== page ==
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The Seventh Voyage of Sindbad the Seaman

KNOW, O company, that after my return from my sixth voyage, which brought me abundant profit, I resumed my former life in all possible joyance and enjoyment and mirth and making merry day and night. And I tarried sometime in this solace and satisfaction, till my soul began once more to long to sail the seas and see foreign countries and company with merchants and hear new things. So, having made up my mind, I packed up in bales a quantity of precious stuffs suited for sea trade and repaired with them from Baghdad city to Bassorah town, where I found a ship ready for sea, and in her a company of considerable merchants. I shipped with them and, becoming friends, we set forth on our venture in health and safety, and sailed with a wind till we came to a city called Madinat-al-Sin.
But after we had left it, as we fared on in all cheer and confidence, devising of traffic and travel, behold, there sprang up a violent head wind and a tempest of rain fell on us and drenched us and our goods. So we covered the bales with our cloaks and garments and drugget and canvas, lest they be spoiled by the rain, and betook ourselves to prayer and supplication to Almighty Allah, and humbled ourselves before Him for deliverance from the peril that was upon us. But the captain arose and, tightening his girdle, tucked up his skirts, and after taking refuge with Allah from Satan the Stoned, clomb to the masthead, whence he looked out right and left, and gazing at the passengers and crew, fell to buffeting his face and plucking out his beard. So we cried to him, "O Rais, what is the matter?" and he replied, saying: "Seek ye deliverance of the Most High from the strait into which we have fallen, and bemoan yourselves and take leave of one another. For know that the wind hath gotten the mastery of us, and hath driven us into the uttermost of the seas world." Then he came down from the masthead and opening his sea chest, pulled but a bag of blue cotton, from which he took a powder like ashes. This he set in a saucer wetted with a little water, and after waiting a short time, smelt and tasted it. And then he took out of the chest a booklet, wherein he read awhile, and said, weeping:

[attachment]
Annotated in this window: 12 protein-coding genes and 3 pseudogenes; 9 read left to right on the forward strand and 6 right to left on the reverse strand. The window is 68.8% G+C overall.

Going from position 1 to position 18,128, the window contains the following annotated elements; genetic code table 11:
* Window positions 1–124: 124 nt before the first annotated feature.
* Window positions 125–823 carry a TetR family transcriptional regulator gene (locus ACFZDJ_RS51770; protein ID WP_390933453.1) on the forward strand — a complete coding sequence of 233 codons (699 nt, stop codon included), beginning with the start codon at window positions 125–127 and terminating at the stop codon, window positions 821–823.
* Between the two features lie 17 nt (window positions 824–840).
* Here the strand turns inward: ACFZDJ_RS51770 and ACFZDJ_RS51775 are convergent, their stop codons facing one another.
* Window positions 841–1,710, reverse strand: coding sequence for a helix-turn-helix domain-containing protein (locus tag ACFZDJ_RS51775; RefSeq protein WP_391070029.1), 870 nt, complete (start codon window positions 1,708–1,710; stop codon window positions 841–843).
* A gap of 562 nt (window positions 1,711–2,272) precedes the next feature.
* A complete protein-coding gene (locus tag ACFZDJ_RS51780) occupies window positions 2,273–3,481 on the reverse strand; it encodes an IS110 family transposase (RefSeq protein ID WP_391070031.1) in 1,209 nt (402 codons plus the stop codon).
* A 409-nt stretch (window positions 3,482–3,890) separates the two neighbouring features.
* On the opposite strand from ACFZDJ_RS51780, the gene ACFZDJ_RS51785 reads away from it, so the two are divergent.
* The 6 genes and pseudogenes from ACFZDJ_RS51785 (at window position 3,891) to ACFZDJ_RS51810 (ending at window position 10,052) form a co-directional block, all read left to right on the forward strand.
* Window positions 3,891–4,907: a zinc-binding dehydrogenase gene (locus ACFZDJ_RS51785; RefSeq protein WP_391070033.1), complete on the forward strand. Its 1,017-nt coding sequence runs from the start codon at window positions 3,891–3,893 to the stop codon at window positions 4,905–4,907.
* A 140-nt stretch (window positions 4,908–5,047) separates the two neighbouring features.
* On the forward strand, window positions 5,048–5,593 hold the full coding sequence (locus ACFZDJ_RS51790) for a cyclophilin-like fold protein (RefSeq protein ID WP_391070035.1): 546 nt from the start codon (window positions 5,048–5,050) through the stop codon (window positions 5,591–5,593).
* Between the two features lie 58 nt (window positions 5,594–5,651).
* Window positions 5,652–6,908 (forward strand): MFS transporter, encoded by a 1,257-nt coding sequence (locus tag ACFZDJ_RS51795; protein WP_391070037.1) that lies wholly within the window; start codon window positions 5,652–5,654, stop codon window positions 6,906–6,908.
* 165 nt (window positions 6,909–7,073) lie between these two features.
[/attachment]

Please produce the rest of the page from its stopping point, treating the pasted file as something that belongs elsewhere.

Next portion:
"Know, O ye passengers, that in this book is a marvelous matter, denoting that whoso cometh hither shall surely die, without hope of escape. For that this ocean is called the Sea of the Clime of the King, wherein is the sepulcher of our lord Solomon, son of David (on both be peace!), and therein are serpents of vast bulk and fearsome aspect. And what ship soever cometh to these climes, there riseth to her a great fish out of the sea and swalloweth her up with all and everything on board her." Hearing these words from the captain, great was our wonder, but hardly had he made an end of speaking when the ship was lifted out of the water and let fall again, and we applied to praying the death prayer and committing our souls to Allah.